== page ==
His records also reveal a surprising coda to his post war life.
Amendments to his records cease in 1921. He appears to have no further direct engagement in the RAF. However in 1937 at the age of forty-three the right to retain a service rank is withdrawn. The reason is tersely stated:
‘Permission to retain rank withdrawn on conviction by the Civil Power’.
A further entry records ‘At Sussex Quarter sessions on the 2/7/37 in the name of WILLIAM ALLAN BARKER sentenced to 12 and 6 months consecutively for false pretences.
In 1937 Harold Barker’s fall from grace made the national press. Two further newspaper articles provide insight into the sort of life he was leading between the wars. The bravura displayed in his war time exploits is still there. Sadly his life has become underpinned by falsehood and deception.
Harold Barker under the name of William Allen Barker is accused along with Richard Joseph Ellis, described as his Chauffeur, of ‘breaking and entering at Bognor Regis and Branskome, Dorset, and stealing goods to the value of ‘£1250 and £20’ (over £70,000 in today’s money) in early March 1937. Barker’s activities in Sussex did not end there. With a female companion under the name of Mr. and Mrs. Bentley, he rented a house Bognor Regis that was later found to contain stolen property from a nearby house in addition to articles from the Dorset property. Harold Barker must have been recognized. Two months later he and his ‘chauffeur’ were arrested by the Flying Squad after a chase in the West End of London. The court also learned that a warrant had also been issued for the arrest of Barker in late 1936 in connection with ‘fraudulent conversion’. This had involved receiving £650 by false pretences from a Kingston licensee by representing that he the holder of 2000 shares of a non-existent gold field company.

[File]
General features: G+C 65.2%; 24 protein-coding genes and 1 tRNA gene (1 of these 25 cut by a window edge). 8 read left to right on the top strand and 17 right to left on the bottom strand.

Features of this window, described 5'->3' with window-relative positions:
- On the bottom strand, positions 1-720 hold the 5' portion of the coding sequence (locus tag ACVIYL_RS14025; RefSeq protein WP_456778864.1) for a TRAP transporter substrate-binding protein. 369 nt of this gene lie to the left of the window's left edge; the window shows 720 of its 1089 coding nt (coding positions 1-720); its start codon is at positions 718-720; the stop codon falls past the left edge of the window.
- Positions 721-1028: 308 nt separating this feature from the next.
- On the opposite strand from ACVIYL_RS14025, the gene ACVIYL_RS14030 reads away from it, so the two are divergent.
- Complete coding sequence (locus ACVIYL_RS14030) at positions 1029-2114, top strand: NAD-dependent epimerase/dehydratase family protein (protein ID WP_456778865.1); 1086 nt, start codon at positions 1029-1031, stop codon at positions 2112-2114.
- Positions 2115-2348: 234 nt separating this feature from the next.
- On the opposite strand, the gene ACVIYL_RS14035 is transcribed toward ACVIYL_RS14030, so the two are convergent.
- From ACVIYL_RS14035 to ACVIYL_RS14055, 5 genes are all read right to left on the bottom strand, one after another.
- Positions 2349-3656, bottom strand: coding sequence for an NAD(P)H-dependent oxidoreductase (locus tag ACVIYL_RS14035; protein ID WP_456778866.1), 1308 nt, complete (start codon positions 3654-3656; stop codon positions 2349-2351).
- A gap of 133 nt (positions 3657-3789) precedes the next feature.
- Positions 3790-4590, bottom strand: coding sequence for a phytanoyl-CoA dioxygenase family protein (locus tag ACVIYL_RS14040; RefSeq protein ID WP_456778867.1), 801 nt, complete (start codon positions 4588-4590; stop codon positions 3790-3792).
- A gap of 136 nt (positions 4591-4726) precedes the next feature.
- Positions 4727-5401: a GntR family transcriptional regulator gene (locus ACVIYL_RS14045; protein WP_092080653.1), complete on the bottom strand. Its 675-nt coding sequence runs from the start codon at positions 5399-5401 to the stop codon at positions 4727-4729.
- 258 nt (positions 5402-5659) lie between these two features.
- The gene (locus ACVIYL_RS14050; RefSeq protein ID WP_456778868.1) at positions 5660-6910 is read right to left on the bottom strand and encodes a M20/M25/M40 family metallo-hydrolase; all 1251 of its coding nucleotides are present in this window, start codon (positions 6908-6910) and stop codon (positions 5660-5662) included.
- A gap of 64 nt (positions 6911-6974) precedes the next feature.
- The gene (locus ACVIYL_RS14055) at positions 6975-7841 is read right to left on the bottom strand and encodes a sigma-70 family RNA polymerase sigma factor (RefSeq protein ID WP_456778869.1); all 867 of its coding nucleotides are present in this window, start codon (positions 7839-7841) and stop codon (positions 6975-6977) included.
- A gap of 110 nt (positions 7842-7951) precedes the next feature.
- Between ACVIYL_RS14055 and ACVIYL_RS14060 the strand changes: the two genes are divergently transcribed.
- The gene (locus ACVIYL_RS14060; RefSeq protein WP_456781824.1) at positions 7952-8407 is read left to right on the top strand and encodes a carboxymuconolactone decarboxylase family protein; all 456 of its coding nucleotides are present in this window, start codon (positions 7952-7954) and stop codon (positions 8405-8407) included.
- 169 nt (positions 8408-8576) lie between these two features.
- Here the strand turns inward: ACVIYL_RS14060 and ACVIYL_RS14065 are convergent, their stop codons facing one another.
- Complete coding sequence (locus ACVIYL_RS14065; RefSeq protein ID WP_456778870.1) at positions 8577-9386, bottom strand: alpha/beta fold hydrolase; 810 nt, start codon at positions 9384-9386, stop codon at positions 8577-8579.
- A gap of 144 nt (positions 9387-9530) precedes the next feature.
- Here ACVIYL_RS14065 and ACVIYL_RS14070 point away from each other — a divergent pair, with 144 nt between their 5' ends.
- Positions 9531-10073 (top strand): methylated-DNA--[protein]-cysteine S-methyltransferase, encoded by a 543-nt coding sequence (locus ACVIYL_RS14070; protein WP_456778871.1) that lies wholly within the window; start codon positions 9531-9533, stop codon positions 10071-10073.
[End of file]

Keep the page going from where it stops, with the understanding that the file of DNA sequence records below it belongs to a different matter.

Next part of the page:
The ‘chauffeur’ pleaded guilty. Barker pleaded not guilty to all charges and had the benefit of a lawyer to argue his case.
The responses to both his arrest and the charges in court make interesting reading. On his arrest at the end of April 1937 the impression is given of a man at his wits end. He was reported as saying – “All right. I am glad it’s over. I have had a hell of a time. I was afraid to go anywhere.’ However by early July in his court appearance, his lawyer challenged the jury to consider just whose accounts they should believe. “It is this man’s word against the word of the Flying Squad.” Further more he questions the Flying Squad’s capacity to note down the verbatim details of Barker’s conversations – “If the Flying Squad think that a Sussex jury will believe that all these police-officers can get down in their notebooks, word for word, these different conversations. I am sorry for them.” The court also learned of Barker’s military career and his service with an award for gallantry in the French Foreign Legion. Standing before the court was a man of standing, a familiar figure in the West End, who at one time had owned racing ponies. He was found not guilty of breaking and entering: the crime for which his so-called accomplice had already pleaded guilty. However, the ‘ex-public schoolboy and once wealth man-about-town’ was found guilty of receiving stolen goods and fraudulent false pretences. You can imagine the narrative played out in court trading on his former status as an officer and a gentlemen, fallen on hard times, but no common burglar.
It is also not hard to imagine what impact the ignominy of losing the right to use his rank might have had on Harold Barker. Barker’s post war exploits raise many questions about the whole progress of his life from Paris in 1914 to prison in 1937. Might his entry into the French Foreign Legion been a matter of expediency? Just what, for example, were his Parisian business interests? How and under what circumstances was he able to terminate his service the Legion? Did he desert? It has not been possible to trace any record of the French gallantry awards declared in court.
What might have been his motives for seeking secondment to the RFC? Was he seduced by privileged status the life as a pilot afforded? Was deception the sole means of supporting his man about town London lifestyle?
Finally, what happened to him on release from prison? Did the Second World War afford him further opportunities to use his undoubted skills?
We do not know where Harold Barker lived on release from prison, what his occupation became, nor when he died. Perhaps he returned to France, maybe even to the Legion? Maybe his apparent lack of scruples equipped him to thrive in the turmoil of WW2. He was certainly the stuff of daring do. Whatever the reality of his life, who are we to judge?